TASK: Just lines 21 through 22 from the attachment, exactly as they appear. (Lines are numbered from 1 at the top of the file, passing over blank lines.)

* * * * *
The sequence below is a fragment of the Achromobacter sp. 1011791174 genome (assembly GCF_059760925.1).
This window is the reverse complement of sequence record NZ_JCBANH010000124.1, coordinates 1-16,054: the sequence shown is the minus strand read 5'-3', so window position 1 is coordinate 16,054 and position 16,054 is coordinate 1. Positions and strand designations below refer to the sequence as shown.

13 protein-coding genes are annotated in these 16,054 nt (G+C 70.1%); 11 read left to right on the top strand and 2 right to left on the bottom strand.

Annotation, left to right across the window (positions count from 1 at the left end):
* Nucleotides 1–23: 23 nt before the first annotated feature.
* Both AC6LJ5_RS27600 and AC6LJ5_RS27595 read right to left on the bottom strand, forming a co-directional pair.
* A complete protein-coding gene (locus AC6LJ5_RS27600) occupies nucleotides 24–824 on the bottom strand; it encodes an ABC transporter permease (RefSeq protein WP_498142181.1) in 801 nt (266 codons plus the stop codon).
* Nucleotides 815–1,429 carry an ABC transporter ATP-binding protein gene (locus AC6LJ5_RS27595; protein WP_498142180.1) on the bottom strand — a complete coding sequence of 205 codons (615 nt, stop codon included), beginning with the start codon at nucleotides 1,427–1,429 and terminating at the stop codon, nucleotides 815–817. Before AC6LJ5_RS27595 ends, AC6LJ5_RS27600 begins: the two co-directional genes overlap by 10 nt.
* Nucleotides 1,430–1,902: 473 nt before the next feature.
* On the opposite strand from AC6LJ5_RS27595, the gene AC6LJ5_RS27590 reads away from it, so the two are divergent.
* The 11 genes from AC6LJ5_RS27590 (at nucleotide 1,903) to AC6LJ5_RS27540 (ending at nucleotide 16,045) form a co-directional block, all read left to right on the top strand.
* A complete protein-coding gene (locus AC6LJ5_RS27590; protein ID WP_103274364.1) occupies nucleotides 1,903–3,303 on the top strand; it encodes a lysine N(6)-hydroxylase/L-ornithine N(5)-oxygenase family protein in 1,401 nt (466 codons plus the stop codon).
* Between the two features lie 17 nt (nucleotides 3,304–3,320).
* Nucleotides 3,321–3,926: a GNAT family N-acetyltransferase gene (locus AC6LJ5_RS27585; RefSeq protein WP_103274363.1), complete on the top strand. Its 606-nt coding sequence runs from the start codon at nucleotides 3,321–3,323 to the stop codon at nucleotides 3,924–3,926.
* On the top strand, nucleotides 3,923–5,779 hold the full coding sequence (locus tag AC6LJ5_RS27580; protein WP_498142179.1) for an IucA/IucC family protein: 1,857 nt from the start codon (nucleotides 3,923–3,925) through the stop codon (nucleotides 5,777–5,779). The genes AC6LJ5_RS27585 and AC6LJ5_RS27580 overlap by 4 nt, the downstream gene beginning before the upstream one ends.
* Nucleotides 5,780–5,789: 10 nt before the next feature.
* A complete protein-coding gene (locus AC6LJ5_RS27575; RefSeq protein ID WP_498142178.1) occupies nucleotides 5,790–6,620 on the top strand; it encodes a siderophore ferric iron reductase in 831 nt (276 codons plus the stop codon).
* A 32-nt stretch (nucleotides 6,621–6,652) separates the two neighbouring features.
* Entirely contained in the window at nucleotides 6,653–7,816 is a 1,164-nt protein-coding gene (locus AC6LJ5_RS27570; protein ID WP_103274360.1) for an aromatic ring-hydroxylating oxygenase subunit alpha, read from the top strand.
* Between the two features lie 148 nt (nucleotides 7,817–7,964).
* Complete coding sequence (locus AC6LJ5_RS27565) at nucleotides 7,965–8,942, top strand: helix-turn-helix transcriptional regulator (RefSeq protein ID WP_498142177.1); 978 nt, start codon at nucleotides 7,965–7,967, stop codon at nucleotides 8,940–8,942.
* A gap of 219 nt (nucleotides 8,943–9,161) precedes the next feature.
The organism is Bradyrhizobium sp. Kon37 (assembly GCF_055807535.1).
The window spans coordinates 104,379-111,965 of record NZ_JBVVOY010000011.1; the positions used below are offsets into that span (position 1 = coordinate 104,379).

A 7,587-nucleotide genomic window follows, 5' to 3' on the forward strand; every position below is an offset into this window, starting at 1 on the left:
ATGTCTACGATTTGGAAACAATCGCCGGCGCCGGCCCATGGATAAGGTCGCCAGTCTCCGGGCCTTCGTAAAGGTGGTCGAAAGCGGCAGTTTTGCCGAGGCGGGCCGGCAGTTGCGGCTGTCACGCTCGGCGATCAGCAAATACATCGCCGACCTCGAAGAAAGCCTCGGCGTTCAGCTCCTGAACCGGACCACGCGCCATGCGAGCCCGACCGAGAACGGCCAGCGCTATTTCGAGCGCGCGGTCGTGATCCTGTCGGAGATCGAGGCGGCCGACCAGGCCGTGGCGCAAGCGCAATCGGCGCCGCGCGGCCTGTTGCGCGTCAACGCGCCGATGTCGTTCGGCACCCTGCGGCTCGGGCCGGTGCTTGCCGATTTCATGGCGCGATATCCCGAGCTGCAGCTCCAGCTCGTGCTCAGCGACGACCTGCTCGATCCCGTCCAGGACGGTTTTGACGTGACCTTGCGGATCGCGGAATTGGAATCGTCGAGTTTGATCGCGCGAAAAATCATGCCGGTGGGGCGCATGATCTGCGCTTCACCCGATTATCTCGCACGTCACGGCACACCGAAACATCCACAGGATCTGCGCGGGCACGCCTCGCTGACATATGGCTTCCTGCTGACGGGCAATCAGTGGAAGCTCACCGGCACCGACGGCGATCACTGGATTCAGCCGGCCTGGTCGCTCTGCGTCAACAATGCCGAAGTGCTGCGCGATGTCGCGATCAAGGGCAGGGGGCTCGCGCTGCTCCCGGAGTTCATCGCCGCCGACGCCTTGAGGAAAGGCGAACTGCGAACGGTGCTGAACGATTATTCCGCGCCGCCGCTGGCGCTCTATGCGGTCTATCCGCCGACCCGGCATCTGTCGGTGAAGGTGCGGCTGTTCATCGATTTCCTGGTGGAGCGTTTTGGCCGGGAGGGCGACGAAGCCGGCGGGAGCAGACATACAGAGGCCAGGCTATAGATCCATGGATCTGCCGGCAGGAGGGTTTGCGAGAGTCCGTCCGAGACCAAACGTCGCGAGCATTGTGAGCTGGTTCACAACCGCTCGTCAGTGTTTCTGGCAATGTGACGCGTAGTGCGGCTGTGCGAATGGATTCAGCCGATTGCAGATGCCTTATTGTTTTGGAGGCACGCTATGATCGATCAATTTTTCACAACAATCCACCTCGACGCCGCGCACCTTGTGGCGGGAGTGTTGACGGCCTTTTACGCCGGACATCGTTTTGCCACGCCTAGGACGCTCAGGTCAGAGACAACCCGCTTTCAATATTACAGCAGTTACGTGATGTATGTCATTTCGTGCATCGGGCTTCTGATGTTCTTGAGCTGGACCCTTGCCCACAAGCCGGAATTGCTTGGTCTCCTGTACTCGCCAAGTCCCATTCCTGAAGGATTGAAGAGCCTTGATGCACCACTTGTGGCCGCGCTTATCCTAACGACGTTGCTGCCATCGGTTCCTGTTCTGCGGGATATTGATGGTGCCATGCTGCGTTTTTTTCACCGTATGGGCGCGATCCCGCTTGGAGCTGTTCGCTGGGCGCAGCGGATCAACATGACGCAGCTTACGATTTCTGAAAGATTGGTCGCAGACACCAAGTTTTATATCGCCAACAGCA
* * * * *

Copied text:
* Complete coding sequence (locus AC6LJ5_RS27565) at nucleotides 7,965–8,942, top strand: helix-turn-helix transcriptional regulator (RefSeq protein ID WP_498142177.1); 978 nt, start codon at nucleotides 7,965–7,967, stop codon at nucleotides 8,940–8,942.
* A gap of 219 nt (nucleotides 8,943–9,161) precedes the next feature.